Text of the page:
And how can they possibly imagine that this abstraction of “autonomy” -- an abstraction that they themselves have defined for their own ends -- could possibly be more important than protecting real kids against clergy who molest and rape them?

I’ll never understand it.

Weighed against the reality of predatory clergy who church-hop through the porous network of Baptistland, the excuse-making of “moderate” Baptist leaders sounds hollow indeed.

In the words of Martin Luther King Jr., moderate Baptist leaders “stand on the sideline” mouthing “pious irrelevancies and sanctimonious trivialities.”
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This column is a revised version of my 2010 MLK-day posting.

3 comments:

Anonymous said...

I think it's all about powerful men who know what they want-power-and know what those in the pew want-to be comfortable.

Are they going to criticize and stir up their group? No.

They've chosen certain enemies that they're comfortable with-gays, women that don't know their place, atheists, etc. They have no interest in fighting child abusers. That's not the group they want to be against. A lot of those child abusers are authoritarians. Those in the pews in fundamental churches loves authoritarians. They love powerful preachers even if they are also child abusers.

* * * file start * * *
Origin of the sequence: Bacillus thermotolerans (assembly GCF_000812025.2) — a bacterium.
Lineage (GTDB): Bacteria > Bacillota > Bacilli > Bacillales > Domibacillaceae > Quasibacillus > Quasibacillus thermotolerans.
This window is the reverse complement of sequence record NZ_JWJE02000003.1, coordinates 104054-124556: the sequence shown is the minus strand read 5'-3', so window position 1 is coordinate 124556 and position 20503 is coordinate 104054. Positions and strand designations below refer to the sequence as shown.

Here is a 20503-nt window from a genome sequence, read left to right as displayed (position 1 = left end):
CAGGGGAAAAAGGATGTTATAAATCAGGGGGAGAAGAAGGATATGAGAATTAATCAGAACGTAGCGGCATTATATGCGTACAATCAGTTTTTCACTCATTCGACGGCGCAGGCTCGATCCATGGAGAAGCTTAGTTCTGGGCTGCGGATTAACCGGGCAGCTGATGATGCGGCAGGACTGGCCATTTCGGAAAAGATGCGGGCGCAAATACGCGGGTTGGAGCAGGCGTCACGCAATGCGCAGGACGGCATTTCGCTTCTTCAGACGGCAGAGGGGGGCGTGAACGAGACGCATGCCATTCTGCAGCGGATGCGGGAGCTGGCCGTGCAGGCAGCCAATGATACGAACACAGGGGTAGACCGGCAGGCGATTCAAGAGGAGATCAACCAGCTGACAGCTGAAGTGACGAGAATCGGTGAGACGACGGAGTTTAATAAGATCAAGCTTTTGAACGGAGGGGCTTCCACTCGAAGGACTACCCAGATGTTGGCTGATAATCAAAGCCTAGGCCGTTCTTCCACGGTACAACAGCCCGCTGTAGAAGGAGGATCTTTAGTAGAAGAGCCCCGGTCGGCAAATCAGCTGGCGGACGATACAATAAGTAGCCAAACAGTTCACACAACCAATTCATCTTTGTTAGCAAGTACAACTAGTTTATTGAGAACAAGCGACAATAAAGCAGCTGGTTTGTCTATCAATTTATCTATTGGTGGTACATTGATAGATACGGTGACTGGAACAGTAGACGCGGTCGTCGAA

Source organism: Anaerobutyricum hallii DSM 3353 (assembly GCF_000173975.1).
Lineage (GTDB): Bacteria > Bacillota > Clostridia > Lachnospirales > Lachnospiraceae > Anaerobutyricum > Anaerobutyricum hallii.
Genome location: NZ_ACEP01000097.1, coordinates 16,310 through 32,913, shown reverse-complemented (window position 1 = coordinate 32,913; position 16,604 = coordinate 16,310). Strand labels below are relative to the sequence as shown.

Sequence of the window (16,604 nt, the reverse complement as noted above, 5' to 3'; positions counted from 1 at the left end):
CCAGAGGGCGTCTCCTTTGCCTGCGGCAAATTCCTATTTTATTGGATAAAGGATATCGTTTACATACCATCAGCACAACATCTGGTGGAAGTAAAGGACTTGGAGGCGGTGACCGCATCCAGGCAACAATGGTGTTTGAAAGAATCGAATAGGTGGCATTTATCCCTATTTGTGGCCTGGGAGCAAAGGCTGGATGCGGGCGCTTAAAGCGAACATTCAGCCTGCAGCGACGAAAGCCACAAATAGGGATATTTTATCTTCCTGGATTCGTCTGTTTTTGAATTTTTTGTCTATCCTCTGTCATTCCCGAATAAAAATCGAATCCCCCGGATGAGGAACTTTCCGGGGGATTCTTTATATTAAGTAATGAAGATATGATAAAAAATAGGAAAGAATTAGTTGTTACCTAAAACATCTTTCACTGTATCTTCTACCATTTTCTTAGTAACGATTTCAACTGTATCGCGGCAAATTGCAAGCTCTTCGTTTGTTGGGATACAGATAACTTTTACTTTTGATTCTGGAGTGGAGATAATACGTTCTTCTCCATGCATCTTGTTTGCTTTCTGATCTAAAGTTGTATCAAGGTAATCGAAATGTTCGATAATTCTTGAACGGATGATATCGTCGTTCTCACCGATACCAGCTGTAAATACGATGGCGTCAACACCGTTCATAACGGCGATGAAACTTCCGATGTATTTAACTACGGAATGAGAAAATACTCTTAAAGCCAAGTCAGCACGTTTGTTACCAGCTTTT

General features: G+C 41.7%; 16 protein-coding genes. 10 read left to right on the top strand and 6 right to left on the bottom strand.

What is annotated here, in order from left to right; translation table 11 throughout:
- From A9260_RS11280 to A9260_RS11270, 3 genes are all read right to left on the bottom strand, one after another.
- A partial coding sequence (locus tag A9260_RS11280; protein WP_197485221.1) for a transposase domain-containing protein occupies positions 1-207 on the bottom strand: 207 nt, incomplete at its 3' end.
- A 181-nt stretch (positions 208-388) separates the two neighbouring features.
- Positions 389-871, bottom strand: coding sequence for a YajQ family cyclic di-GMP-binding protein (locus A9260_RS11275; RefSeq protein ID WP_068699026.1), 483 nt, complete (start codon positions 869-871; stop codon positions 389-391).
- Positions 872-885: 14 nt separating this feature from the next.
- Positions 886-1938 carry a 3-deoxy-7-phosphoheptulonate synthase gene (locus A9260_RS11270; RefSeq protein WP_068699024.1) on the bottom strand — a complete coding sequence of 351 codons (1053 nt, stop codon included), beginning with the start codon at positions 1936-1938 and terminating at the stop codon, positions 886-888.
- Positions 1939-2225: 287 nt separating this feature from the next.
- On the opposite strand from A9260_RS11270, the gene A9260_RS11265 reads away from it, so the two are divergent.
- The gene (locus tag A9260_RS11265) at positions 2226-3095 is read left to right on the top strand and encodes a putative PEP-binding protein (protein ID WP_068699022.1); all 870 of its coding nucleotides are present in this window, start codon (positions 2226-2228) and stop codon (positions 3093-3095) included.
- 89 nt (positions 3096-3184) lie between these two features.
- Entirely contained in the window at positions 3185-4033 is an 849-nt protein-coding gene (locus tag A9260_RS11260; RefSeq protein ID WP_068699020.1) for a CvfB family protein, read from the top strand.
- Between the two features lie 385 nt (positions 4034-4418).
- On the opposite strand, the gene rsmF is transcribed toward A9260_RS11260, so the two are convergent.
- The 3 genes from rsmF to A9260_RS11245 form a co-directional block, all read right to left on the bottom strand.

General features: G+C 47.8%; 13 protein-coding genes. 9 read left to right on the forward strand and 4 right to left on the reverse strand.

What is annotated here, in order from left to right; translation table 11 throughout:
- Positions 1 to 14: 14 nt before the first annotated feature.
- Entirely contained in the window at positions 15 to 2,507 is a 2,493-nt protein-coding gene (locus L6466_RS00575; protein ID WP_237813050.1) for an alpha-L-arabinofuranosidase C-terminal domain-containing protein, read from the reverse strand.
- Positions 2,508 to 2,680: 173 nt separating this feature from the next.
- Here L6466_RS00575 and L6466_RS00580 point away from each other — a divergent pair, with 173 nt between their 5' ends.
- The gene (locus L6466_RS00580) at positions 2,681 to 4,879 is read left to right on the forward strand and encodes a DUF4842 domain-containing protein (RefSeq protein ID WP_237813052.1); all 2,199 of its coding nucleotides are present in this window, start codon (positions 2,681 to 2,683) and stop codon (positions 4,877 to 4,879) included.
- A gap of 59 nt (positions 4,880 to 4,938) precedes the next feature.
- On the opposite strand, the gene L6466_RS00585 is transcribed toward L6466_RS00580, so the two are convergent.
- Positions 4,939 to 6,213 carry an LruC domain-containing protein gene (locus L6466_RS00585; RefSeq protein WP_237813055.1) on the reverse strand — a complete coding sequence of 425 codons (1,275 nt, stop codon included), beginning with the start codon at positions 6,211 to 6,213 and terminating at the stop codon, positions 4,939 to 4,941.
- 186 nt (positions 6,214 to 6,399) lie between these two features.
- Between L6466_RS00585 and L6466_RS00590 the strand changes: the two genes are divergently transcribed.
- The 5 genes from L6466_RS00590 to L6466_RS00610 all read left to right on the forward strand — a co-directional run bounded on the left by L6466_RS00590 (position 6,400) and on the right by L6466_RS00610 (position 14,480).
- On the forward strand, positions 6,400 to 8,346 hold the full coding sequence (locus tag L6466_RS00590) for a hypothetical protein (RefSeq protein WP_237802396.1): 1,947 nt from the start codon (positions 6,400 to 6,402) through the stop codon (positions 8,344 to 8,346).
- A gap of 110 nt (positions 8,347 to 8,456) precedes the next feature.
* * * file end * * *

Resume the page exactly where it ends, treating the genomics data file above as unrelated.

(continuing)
Do they preach and rant on the evil of anyone who'd hurt a child? No. They rant about the evil of being gay or not fearing God (which they obviously do not fear God themselves.)

As King basically said, it's those in the pews who keep it all going with their approval, attenaence, and money. They value a comfortable Christian experience way more than the messiness of confronting real evil.

Wendy said...

Anonymous, I agree completely. I especially like your comment, "They value a comfortable Christian experience way more than the messiness of confronting real evil."

Indeed, what these pew-sitters want is the warm fuzzies they get by being part of a church. So much of their Christian and church experience is rooted in tradition and cultural expectations.

The traditions aren't as much fun when you choose to look honestly at clergy sex abuse.

Christa, thank you for this post about Martin Luther King, Jr. and the current relevance his words and observations have today.

Anonymous said...

Reminds me of what comedian/civil rights activist Dick Gregory once said: "A moderate is a person who will hang you from a LOW tree."